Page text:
Particracy Wiki

Kaiserism (Dundorfian: Kaiserismus), also known as Wilhelmism (Dundorfian: Wilhelmismus), naming it after the Kaiser Wilhelm I of the modern Dundorfian Reich or as defined by Xaver von Kielholz, Prince of Kielholz in 4188 as a leading member of the Free Conservative Party in Dundorf as National Monarchism (Dundorfian: Nationale Monarchismus).

Kaiserism, better known as National Monarchism, is defined as a National Socialism without the rhetoric of violence and the application of the institution of the Kaiser as the leader. The Prince of Kielholz was the leading theorist of the movement. Political parties such as the Social Nationalist Party in Dorvik, or the modern Dorvish Workers' Party have aligned themselves with Kaiserist thinking without fully proscribing themselves as Kaiserist political parties or National Monarchist parties. In recent modern Dundorf, the Party of the Dundorfian Middle Class (Dundorfian: Partei des dundorfischen Mittelstandes) and the Dundorfian National People's Party (Dundorfian: Dundorfische Nationale Volkspartei) align themselves with Kaiserist politics.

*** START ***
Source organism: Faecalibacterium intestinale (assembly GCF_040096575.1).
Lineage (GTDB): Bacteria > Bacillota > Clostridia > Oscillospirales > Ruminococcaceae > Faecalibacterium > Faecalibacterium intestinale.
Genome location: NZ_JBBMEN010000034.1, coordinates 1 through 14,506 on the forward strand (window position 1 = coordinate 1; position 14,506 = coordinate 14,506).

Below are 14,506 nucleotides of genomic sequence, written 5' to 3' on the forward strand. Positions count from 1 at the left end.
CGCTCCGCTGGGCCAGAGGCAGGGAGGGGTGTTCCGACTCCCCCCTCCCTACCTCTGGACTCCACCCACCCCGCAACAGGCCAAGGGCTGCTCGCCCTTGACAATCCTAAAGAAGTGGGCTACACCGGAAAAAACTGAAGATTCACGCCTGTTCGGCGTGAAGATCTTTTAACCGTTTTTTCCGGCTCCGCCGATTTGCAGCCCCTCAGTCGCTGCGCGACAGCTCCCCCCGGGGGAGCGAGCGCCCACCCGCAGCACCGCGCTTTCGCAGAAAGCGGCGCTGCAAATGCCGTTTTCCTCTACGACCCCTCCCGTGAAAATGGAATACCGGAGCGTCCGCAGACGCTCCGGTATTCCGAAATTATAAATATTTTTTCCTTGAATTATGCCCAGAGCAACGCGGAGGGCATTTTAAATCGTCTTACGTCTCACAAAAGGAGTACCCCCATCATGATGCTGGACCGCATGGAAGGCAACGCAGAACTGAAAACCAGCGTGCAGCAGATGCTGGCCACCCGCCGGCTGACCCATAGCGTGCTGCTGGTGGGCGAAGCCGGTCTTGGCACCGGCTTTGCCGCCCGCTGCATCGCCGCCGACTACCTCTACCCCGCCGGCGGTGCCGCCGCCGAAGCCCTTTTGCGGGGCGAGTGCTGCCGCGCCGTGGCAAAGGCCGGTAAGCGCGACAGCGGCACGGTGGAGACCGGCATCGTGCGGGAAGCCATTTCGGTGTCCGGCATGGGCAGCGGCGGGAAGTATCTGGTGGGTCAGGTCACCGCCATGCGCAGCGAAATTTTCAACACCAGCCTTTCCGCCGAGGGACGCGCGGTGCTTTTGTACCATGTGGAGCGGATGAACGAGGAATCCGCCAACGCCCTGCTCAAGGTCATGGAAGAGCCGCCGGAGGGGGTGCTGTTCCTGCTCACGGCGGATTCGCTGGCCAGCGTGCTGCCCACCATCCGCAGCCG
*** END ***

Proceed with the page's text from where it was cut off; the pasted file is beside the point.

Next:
The largest and most prominent Kaiserist organization is the Volksdundorfische Cultural Association which itself is both Kaiserist and Pan-Dundorfian, which are often the same. The VDKV as it is commonly known, is an international association of Reichsdundorfische, Volksdundorfische and Auslanddundorfische who come together united through a common ethnic bond. Traditionally the VDKV has served the right-wing, but in the modern era the VDKV has both right-wing and center-left tendencies, however they do traditionally have a supportive place on the right-side or syncretic form of politics.

Kaiserism is the belief that the Dundorfian people should be united underneath the Emperor (Dundorfian: Kaiser) regardless of political ideology. Kaiserism isn't inherently autocratic, leading theorist and supporters state that Kaiserism is a third-way ideology that focuses on the desire of the people to have a uniting figure to look up to. It widely contrasts itself with National Socialism and it's concept of the Führer in that the Kaiser is revolving and can change, the concept of National Socialism is often dogmatic and focused around one strong, central figure, whereas the Kaiser has established succession and can better relate and change to the will of the people.

Political parties aligned with Kaiserism[]